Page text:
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excellent writing
exceptional art
historical 2
total score 9
austin stone _ austin stone 2
Austin Stone #1
Austin Stone #2
REVIEW SCORE: 9
REVIEW SCORE: 9
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keyline
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Austin Stone
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1975-1976 / Limestone Publications
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In many ways, the two issues of Austin Stone provide a continuation of the back stories embedded in the history of Armadillo Comics and Gas Comics; comics that were developed by some of the psychedelic poster and handbill artists from the local alternative music scene in Austin, Texas. Although only one of those poster artists (Gilbert Shelton) was a key contributor to the national underground comix revolution, many more became important figures in the history of Austin's creative community.

In the late 1960s and early '70s, the city of Austin spawned a fervent counterculture, creating a unique atmosphere that supported the emergence of several creative types, including musicians, artists and "hip scene creators." Mind you, in the mid-to-late '60s, it was a bitch to be a hippie in Austin, as the rednecks and fraternity college boys joined forces with the cops and the government to ostracize (or outlaw) the gathering of hippies for social events, including music concerts.

But that began to change with the establishment of The Vulcan Gas Company nightclub in 1967, which promoted alternative music of all types. Though it only lasted a couple years, Vulcan Gas was the most successful psychedelic music venue in the city and made a significant impact on the local culture. The psychedelic poster art movement that had flourished on the West coast found a very friendly home at Vulcan Gas, where several talented artists began producing some of the best concert promotion posters anywhere. The Vulcan Gas Company went out of business at the end of '69, but from its ashes rose the Armadillo World Headquarters, which quickly established itself as the hippest place to be in Austin, and not just for hippies.

By the mid '70s, the concert venue at the Armadillo was the number one music stage in the city, hosting shows by groups as diverse as ZZ Top, Willie Nelson, Bruce Springsteen (who played five shows in '74), Stevie Ray Vaughan and Frank Zappa (who recorded a live album there in '75). The Armadillo gained a national reputation as a venue for rock 'n roll and country music acts, both mainstream and anti-establishment.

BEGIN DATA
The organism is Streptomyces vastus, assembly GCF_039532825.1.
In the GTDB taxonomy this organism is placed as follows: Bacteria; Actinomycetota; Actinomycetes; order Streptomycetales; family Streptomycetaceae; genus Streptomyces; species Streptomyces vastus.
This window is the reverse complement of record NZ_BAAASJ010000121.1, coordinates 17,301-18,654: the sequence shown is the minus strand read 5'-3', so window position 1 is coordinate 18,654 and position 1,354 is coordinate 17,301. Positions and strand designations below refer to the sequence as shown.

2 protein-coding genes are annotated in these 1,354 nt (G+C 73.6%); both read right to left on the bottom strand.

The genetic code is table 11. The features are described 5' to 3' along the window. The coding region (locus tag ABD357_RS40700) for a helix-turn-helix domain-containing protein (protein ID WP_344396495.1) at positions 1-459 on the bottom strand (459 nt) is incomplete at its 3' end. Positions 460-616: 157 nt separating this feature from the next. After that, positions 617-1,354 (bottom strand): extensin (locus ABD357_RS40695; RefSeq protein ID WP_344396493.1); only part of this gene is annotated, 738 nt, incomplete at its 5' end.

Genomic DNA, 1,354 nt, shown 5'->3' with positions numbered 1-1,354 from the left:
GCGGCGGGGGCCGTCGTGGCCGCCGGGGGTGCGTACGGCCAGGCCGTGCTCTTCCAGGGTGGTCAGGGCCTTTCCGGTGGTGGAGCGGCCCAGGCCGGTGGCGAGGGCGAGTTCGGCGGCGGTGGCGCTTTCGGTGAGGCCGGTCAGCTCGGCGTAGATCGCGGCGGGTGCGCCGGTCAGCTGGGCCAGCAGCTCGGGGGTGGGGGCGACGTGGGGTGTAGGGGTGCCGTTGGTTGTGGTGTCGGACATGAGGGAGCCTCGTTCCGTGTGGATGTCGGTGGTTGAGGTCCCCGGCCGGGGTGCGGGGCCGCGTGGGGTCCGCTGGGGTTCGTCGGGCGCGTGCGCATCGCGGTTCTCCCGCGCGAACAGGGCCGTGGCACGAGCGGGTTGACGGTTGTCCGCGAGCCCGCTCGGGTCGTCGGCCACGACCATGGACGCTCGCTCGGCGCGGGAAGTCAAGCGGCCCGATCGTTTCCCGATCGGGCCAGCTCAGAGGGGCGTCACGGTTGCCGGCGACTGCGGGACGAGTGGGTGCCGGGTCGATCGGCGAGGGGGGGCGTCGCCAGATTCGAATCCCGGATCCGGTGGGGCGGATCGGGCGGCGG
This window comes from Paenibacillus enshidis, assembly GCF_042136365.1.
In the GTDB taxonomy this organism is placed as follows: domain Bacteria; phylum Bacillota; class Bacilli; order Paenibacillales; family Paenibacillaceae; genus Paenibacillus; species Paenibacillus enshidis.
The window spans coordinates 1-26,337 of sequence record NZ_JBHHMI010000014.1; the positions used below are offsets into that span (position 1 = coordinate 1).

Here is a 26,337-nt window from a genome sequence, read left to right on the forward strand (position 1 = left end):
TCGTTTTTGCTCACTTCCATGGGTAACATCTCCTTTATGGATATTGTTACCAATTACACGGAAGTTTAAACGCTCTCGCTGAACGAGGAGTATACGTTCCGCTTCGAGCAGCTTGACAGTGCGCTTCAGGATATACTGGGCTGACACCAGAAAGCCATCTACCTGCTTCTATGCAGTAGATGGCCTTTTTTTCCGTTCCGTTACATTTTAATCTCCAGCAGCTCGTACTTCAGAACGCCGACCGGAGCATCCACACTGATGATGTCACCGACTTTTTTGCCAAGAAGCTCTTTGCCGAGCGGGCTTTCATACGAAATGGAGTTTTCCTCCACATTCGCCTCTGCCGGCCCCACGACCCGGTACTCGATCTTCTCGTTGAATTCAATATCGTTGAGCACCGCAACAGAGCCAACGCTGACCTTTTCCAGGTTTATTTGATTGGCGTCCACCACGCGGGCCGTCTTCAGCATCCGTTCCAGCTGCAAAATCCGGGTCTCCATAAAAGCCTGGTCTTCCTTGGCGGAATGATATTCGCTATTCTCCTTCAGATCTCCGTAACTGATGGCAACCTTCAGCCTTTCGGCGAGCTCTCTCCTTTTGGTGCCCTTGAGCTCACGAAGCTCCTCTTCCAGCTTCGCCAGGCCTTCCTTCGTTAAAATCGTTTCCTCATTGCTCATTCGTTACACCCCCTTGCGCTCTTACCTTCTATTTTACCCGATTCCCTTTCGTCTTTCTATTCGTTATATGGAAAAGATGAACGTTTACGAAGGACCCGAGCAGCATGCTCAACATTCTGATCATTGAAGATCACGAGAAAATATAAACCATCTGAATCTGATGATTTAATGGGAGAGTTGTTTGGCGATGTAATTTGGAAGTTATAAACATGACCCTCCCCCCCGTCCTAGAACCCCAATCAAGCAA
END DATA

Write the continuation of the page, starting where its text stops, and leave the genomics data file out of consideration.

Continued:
Time magazine wrote that the Armadillo was to the '70s Austin music scene what The Fillmore had been to the emergence of rock music in the '60s. The Armadillo's success was fueled by low ticket prices and general tolerance of illicit drug use and public intoxication. In fact, in the mid '70s the beer garden at the Armadillo sold more Lone Star beer than any venue in the world except the Houston Astrodome. Pot smoking and other drug use never brought about a police raid, as the cops feared they'd be busting their fellow officers as well as local and state politicians.

This environment fostered a small but explosive emergence of new artists and cartoonists in Austin, many inspired by the underground comics that filled the local head shops. Even after Shelton headed off to the Freak-Brother mecca in San Francisco, the Austin scene continued to prosper, which led to the comic book creators who put together Austin Stone. More than 20 artists contributed to the two issues of the book, including one of the forefathers of the scene, Jim Franklin.

The quality of most of the artwork in Austin Stone is top notch, even for the local ads that helped fund the printing. The pages are infused with the type of psychedelic illustrations that Shelton and Franklin popularized through their posters and handbills for Vulcan Gas and Armadillo, often with amusing twists. Austin Stone proved that a new group of talented artists could sustain the Austin tradition of undergrounds just fine, but the marketplace and the city of Austin itself helped cause the publication's demise.

By 1976, when the last issue of Austin Stone came out, the peak of the original scene had already passed and ominous signs were on the horizon. The Armadillo laid off staff members late in the year and filed for bankruptcy in 1977. They kept having concerts for a while, but the site leased by the Armadillo was prime commercial real estate in the booming city of Austin and by 1980 the lease was not renewed (which may have been a mutual decision). The Armadillo World Headquarters hosted their final concert at the end of the year, all their equipment and furniture was auctioned off the following month, and the concert hall was soon razed for a high rise office building.

In some sense, Austin Stone was the local psychedelic art scene's last hurrah. But it capped off nearly a decade of some of the most innovative and enchanting artwork ever produced in the state of Texas. As artifacts of that scene, Austin Stone remains a delightful reminder of what was so much fun about it.